Attempts have been made to design systems capable of emitting light from LEDs using an AC power source. For example, U.S. Pat. No. 5,936,599 discloses an AC powered LED array circuit for use in traffic signal displays, as well as a number of prior art circuits for similar application. In particular, the '599 patent describes a circuit having a plurality of LED pairs connected in an anti-parallel fashion to permit current flow in both halves of an AC cycle. The connection of LEDs in an anti-parallel configuration is well known. However connection of packaged LEDs in this configuration typically consumes an excessive amount of space. Moreover, the system designer may need to design complex interconnections within the luminaire to implement this design using available LED technology. A more flexible approach for designing solid state light sources for AC operation is desired.
  • SUMMARY OF THE INVENTION
  • [0011]
    Embodiments of the present invention provide a light engine comprising a pair of LED active elements mounted on a common header having first and second terminals. The first terminal is connected to the cathode of the first LED active element and the anode of the second LED active element, while the second terminal is connected to the anode of the first LED active element and the cathode of the second LED active element. The LED active elements may be provided on a common substrate, separate substrate and/or combinations of common and separate substrates.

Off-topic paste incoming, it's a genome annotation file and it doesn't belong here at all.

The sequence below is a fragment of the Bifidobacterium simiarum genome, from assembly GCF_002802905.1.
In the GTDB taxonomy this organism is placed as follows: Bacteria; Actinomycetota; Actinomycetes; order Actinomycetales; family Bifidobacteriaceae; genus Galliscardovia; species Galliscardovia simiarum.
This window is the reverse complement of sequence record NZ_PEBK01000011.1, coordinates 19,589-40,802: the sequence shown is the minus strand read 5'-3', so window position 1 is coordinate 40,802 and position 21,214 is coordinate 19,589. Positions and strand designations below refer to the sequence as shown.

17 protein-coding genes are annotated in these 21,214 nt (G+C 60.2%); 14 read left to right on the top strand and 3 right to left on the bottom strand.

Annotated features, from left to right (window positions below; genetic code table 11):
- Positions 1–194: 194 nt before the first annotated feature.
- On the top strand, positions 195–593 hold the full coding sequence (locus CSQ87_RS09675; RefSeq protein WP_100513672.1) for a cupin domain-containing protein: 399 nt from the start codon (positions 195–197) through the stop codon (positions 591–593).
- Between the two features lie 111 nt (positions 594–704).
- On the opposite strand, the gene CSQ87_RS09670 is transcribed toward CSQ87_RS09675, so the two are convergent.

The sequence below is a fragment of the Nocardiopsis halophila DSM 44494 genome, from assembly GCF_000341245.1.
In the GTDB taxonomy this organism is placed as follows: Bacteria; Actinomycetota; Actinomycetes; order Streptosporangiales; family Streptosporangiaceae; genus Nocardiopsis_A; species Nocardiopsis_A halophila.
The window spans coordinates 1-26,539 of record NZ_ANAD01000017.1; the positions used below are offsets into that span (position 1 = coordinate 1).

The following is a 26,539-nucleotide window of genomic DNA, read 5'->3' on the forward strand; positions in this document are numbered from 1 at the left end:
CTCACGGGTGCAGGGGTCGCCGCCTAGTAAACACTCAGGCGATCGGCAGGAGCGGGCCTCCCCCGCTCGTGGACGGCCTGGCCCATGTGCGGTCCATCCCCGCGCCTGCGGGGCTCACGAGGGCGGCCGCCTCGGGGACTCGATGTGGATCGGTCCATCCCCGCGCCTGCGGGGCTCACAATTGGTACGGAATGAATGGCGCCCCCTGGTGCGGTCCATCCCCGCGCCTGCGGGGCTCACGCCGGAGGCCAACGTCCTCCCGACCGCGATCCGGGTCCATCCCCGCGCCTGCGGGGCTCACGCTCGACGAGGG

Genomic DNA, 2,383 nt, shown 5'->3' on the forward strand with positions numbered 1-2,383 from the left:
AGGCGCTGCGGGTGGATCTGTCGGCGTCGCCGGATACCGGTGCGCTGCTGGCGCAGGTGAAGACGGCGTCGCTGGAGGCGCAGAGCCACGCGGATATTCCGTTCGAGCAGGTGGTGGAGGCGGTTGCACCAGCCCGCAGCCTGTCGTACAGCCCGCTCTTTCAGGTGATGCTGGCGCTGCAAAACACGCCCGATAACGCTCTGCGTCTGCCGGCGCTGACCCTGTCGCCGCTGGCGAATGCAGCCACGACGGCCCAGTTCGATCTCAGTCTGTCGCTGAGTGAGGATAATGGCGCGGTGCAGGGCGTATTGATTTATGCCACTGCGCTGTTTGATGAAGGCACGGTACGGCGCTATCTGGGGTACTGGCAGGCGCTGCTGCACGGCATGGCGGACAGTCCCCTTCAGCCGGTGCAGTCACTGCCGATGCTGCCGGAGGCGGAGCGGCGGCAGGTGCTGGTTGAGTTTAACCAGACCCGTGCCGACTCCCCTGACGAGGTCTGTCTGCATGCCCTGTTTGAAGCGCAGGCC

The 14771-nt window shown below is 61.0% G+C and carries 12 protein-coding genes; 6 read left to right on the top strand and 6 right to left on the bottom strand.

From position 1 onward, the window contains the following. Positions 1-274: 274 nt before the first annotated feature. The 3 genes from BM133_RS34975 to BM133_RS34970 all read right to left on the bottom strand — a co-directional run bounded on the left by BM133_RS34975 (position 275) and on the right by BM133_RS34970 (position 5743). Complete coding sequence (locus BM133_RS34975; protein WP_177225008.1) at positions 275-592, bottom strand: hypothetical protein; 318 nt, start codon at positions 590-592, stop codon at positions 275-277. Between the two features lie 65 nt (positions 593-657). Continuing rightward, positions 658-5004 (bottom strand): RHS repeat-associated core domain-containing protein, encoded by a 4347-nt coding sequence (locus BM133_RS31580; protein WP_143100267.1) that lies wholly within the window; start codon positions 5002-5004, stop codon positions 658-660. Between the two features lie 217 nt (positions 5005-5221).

• [0012]
    Other embodiments of the invention provide a light engine comprising a single insulating or semi-insulating substrate having formed thereon plural LED active elements with associated p- and n-type contacts forming a cathode and an anode, respectively, for each LED active element. The device may be mounted in a flip-chip configuration to increase light Output and potentially eliminate the need for wirebonding.
  • [0013]
    In other embodiments of the present invention, a header having a pair of leads adapted such that at least two LED active elements may be flip-mounted thereon with the anode of the first LED active element and the cathode of the second LED active element contacting one lead, while the cathode of the first LED active element and the anode of the second LED active element contact the other lead. In addition, the header may be adapted to permit a substrate having multiple active elements to be mounted thereon.
  • [0014]
    Further embodiments of the invention provide substrates having shaped or textured features to improve light extraction efficiency and phosphor coatings to perform wavelength conversion.
  • [0015]
    Additional embodiments of the present invention provide methods of fabricating LED light engines as recited herein.
  • DESCRIPTION OF THE DRAWINGS
  • [0016]
    [0016]FIG. 1 is a side view of certain embodiments of the invention.
  • [0017]
    [0017]FIG. 2A is an equivalent circuit of the embodiments shown in FIG. 1.